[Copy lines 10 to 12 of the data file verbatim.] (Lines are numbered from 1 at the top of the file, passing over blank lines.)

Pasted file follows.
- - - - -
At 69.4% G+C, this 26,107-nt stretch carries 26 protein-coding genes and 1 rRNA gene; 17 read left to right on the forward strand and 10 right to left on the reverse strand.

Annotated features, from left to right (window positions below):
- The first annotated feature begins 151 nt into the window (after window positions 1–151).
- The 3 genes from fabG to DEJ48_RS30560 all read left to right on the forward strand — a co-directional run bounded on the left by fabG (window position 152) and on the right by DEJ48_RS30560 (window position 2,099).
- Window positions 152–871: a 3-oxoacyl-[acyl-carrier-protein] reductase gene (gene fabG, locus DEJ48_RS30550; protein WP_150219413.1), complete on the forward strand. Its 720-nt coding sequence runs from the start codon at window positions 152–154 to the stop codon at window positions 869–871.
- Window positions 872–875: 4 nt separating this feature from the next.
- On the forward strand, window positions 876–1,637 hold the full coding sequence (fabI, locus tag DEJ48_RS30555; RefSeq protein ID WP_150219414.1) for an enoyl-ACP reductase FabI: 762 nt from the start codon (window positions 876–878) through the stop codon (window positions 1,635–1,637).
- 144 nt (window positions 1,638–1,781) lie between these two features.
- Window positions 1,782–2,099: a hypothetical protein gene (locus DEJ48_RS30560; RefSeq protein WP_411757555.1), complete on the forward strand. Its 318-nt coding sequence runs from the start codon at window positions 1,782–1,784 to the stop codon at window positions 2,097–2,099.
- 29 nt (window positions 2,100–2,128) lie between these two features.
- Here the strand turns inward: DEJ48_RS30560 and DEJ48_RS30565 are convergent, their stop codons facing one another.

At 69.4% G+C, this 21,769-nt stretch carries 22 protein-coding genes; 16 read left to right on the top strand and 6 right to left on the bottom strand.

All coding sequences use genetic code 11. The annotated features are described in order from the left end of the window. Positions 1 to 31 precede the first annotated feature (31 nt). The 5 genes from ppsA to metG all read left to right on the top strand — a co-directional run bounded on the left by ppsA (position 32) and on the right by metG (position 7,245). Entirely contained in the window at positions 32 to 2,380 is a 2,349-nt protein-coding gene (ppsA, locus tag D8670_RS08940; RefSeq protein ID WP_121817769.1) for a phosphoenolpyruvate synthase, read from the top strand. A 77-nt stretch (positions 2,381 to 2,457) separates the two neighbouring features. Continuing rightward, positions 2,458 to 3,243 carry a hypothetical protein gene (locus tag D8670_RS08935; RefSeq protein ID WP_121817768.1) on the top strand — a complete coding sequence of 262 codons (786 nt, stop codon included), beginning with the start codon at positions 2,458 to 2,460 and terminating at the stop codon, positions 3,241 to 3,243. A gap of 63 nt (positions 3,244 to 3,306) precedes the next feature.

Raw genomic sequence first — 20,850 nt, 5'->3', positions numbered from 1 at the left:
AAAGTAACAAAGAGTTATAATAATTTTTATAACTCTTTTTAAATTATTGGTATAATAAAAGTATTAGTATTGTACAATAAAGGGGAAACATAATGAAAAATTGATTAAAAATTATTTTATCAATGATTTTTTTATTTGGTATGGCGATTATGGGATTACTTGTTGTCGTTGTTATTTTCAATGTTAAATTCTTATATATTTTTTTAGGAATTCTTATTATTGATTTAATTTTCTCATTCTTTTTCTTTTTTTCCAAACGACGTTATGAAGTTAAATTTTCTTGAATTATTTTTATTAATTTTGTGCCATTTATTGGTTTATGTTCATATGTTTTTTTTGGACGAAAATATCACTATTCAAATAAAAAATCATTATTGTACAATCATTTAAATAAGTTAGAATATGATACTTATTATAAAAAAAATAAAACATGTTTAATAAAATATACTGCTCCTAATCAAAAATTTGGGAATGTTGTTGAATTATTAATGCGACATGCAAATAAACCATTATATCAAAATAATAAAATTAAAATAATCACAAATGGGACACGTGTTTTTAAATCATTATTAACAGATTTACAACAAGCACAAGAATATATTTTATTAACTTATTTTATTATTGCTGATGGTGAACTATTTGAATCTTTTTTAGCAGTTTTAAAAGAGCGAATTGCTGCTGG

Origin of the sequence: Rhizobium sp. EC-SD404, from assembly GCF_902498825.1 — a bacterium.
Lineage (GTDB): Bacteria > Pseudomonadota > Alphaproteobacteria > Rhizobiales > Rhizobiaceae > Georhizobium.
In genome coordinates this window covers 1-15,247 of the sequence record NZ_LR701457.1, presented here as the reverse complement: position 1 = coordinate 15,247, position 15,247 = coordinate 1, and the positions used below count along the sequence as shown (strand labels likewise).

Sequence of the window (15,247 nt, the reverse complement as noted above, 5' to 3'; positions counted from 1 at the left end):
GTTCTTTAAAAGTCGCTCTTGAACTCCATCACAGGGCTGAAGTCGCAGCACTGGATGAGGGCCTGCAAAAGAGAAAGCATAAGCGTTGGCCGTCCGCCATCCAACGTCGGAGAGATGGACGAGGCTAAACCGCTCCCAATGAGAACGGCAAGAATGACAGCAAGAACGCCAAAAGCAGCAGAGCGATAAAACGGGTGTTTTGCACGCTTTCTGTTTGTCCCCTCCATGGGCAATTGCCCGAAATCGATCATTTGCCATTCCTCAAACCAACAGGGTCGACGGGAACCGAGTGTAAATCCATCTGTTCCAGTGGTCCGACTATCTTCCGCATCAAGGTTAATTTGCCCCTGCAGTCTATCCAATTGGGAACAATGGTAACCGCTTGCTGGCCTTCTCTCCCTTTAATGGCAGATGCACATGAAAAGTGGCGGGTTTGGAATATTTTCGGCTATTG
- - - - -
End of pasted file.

- 29 nt (window positions 2,100–2,128) lie between these two features.
- Here the strand turns inward: DEJ48_RS30560 and DEJ48_RS30565 are convergent, their stop codons facing one another.

At 69.4% G+C, this 21,769-nt stretch carries 22 protein-coding genes; 16 read left to right on the top strand and 6 right to left on the bottom strand.